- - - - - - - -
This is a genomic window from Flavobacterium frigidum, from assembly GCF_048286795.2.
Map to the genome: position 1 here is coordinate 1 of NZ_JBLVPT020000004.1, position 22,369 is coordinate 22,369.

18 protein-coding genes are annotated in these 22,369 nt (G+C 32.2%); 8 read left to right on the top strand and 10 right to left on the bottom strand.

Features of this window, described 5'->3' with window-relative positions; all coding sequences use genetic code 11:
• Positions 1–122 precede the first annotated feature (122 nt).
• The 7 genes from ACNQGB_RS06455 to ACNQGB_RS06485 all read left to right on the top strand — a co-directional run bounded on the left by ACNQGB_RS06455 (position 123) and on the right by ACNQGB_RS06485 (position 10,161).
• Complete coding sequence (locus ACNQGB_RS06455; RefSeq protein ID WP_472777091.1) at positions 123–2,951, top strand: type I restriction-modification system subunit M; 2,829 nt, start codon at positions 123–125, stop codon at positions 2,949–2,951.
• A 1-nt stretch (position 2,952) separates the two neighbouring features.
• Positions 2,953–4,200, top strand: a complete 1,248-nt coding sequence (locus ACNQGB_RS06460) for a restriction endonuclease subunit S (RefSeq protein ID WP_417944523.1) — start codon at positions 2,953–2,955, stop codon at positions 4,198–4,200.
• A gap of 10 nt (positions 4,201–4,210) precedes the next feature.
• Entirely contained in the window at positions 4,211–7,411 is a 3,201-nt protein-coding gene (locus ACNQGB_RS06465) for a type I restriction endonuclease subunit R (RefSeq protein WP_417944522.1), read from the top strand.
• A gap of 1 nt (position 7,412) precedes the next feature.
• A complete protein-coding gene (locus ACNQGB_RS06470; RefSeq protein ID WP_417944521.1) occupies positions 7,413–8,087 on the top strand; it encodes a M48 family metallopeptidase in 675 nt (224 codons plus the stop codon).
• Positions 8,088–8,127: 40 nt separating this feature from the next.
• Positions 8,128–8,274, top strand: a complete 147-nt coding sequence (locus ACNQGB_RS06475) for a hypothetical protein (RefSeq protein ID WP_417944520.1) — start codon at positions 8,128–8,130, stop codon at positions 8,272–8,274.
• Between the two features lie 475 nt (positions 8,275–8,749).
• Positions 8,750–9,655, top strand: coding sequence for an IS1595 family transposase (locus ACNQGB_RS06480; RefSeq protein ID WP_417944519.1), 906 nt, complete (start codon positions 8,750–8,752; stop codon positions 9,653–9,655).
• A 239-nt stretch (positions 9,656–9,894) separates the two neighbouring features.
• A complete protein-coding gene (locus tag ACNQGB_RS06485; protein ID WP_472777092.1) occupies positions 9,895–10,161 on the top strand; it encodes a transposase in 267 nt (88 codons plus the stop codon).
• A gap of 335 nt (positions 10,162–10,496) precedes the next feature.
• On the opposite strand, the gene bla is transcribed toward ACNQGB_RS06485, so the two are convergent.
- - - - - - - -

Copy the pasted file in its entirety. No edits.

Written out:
This is a genomic window from Flavobacterium frigidum, from assembly GCF_048286795.2.
Map to the genome: position 1 here is coordinate 1 of NZ_JBLVPT020000004.1, position 22,369 is coordinate 22,369.

18 protein-coding genes are annotated in these 22,369 nt (G+C 32.2%); 8 read left to right on the top strand and 10 right to left on the bottom strand.

Features of this window, described 5'->3' with window-relative positions; all coding sequences use genetic code 11:
• Positions 1–122 precede the first annotated feature (122 nt).
• The 7 genes from ACNQGB_RS06455 to ACNQGB_RS06485 all read left to right on the top strand — a co-directional run bounded on the left by ACNQGB_RS06455 (position 123) and on the right by ACNQGB_RS06485 (position 10,161).
• Complete coding sequence (locus ACNQGB_RS06455; RefSeq protein ID WP_472777091.1) at positions 123–2,951, top strand: type I restriction-modification system subunit M; 2,829 nt, start codon at positions 123–125, stop codon at positions 2,949–2,951.
• A 1-nt stretch (position 2,952) separates the two neighbouring features.
• Positions 2,953–4,200, top strand: a complete 1,248-nt coding sequence (locus ACNQGB_RS06460) for a restriction endonuclease subunit S (RefSeq protein ID WP_417944523.1) — start codon at positions 2,953–2,955, stop codon at positions 4,198–4,200.
• A gap of 10 nt (positions 4,201–4,210) precedes the next feature.
• Entirely contained in the window at positions 4,211–7,411 is a 3,201-nt protein-coding gene (locus ACNQGB_RS06465) for a type I restriction endonuclease subunit R (RefSeq protein WP_417944522.1), read from the top strand.
• A gap of 1 nt (position 7,412) precedes the next feature.
• A complete protein-coding gene (locus ACNQGB_RS06470; RefSeq protein ID WP_417944521.1) occupies positions 7,413–8,087 on the top strand; it encodes a M48 family metallopeptidase in 675 nt (224 codons plus the stop codon).
• Positions 8,088–8,127: 40 nt separating this feature from the next.
• Positions 8,128–8,274, top strand: a complete 147-nt coding sequence (locus ACNQGB_RS06475) for a hypothetical protein (RefSeq protein ID WP_417944520.1) — start codon at positions 8,128–8,130, stop codon at positions 8,272–8,274.
• Between the two features lie 475 nt (positions 8,275–8,749).
• Positions 8,750–9,655, top strand: coding sequence for an IS1595 family transposase (locus ACNQGB_RS06480; RefSeq protein ID WP_417944519.1), 906 nt, complete (start codon positions 8,750–8,752; stop codon positions 9,653–9,655).
• A 239-nt stretch (positions 9,656–9,894) separates the two neighbouring features.
• A complete protein-coding gene (locus tag ACNQGB_RS06485; protein ID WP_472777092.1) occupies positions 9,895–10,161 on the top strand; it encodes a transposase in 267 nt (88 codons plus the stop codon).
• A gap of 335 nt (positions 10,162–10,496) precedes the next feature.
• On the opposite strand, the gene bla is transcribed toward ACNQGB_RS06485, so the two are convergent.